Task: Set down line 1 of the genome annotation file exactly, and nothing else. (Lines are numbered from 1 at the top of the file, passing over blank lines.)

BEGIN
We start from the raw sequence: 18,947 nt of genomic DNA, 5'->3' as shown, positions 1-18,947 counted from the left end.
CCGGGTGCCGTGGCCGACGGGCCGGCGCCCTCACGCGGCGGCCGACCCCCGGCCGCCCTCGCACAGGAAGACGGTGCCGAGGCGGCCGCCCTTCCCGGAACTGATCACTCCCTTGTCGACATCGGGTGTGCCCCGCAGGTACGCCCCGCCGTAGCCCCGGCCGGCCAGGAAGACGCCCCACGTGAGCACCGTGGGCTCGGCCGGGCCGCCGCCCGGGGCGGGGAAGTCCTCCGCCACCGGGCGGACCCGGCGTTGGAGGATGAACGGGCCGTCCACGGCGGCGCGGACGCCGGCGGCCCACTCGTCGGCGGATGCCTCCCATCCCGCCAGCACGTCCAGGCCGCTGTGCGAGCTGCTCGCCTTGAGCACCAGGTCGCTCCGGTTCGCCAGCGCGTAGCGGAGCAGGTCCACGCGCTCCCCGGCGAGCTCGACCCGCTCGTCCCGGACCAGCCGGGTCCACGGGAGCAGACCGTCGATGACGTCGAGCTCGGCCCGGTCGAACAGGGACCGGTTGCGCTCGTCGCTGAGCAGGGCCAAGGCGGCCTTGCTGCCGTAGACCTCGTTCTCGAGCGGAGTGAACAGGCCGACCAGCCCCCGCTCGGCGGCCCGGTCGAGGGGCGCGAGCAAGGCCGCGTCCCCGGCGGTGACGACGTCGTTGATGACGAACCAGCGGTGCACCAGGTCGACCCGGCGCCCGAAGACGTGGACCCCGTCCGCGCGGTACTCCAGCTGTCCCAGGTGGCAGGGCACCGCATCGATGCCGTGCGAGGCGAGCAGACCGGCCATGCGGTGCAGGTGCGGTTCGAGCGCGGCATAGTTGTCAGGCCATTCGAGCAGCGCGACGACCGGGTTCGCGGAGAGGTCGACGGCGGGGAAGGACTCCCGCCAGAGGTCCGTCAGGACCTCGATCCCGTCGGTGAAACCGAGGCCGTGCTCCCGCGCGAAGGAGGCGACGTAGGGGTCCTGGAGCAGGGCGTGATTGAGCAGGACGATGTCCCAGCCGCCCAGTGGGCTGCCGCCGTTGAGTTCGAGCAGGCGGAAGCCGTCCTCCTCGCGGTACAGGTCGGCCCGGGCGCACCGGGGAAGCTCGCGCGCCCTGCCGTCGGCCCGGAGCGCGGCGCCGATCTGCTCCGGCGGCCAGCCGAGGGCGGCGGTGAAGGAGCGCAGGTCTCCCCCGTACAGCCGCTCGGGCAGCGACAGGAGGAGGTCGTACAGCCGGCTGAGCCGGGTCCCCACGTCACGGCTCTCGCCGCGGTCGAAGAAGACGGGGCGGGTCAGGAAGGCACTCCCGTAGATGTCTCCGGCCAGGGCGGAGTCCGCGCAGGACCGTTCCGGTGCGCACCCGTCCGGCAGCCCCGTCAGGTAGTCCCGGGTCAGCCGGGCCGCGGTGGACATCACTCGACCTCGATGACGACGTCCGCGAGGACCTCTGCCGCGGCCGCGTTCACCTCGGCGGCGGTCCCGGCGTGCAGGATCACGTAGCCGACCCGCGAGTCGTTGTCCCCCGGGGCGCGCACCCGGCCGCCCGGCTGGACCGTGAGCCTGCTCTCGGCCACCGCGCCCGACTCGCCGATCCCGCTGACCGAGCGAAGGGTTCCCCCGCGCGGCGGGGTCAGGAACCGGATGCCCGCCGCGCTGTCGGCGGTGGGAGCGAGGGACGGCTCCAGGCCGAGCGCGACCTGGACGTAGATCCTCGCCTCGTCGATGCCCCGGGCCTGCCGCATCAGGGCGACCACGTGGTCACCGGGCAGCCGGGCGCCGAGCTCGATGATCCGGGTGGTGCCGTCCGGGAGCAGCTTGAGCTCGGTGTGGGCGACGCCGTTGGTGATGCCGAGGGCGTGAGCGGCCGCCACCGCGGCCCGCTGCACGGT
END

We start from the raw sequence: 18,947 nt of genomic DNA, 5'->3' as shown, positions 1-18,947 counted from the left end.